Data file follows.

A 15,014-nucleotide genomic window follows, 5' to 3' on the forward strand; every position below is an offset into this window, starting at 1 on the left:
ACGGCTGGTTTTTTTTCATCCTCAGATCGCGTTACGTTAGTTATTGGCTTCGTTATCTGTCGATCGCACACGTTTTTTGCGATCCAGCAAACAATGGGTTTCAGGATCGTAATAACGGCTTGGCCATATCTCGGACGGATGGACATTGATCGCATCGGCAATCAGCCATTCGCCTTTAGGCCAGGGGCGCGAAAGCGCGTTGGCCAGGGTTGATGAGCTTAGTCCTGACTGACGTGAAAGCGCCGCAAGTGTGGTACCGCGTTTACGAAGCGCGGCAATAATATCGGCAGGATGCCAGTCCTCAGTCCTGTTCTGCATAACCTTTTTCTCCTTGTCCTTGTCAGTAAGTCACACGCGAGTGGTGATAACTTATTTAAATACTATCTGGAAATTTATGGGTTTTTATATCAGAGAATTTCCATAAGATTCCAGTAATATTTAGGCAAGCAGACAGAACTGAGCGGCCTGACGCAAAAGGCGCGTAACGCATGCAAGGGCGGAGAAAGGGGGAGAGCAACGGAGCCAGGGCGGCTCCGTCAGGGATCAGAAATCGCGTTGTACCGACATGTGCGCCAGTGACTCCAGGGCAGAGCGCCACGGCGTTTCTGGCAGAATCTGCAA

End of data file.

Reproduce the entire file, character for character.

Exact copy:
A 15,014-nucleotide genomic window follows, 5' to 3' on the forward strand; every position below is an offset into this window, starting at 1 on the left:
ACGGCTGGTTTTTTTTCATCCTCAGATCGCGTTACGTTAGTTATTGGCTTCGTTATCTGTCGATCGCACACGTTTTTTGCGATCCAGCAAACAATGGGTTTCAGGATCGTAATAACGGCTTGGCCATATCTCGGACGGATGGACATTGATCGCATCGGCAATCAGCCATTCGCCTTTAGGCCAGGGGCGCGAAAGCGCGTTGGCCAGGGTTGATGAGCTTAGTCCTGACTGACGTGAAAGCGCCGCAAGTGTGGTACCGCGTTTACGAAGCGCGGCAATAATATCGGCAGGATGCCAGTCCTCAGTCCTGTTCTGCATAACCTTTTTCTCCTTGTCCTTGTCAGTAAGTCACACGCGAGTGGTGATAACTTATTTAAATACTATCTGGAAATTTATGGGTTTTTATATCAGAGAATTTCCATAAGATTCCAGTAATATTTAGGCAAGCAGACAGAACTGAGCGGCCTGACGCAAAAGGCGCGTAACGCATGCAAGGGCGGAGAAAGGGGGAGAGCAACGGAGCCAGGGCGGCTCCGTCAGGGATCAGAAATCGCGTTGTACCGACATGTGCGCCAGTGACTCCAGGGCAGAGCGCCACGGCGTTTCTGGCAGAATCTGCAA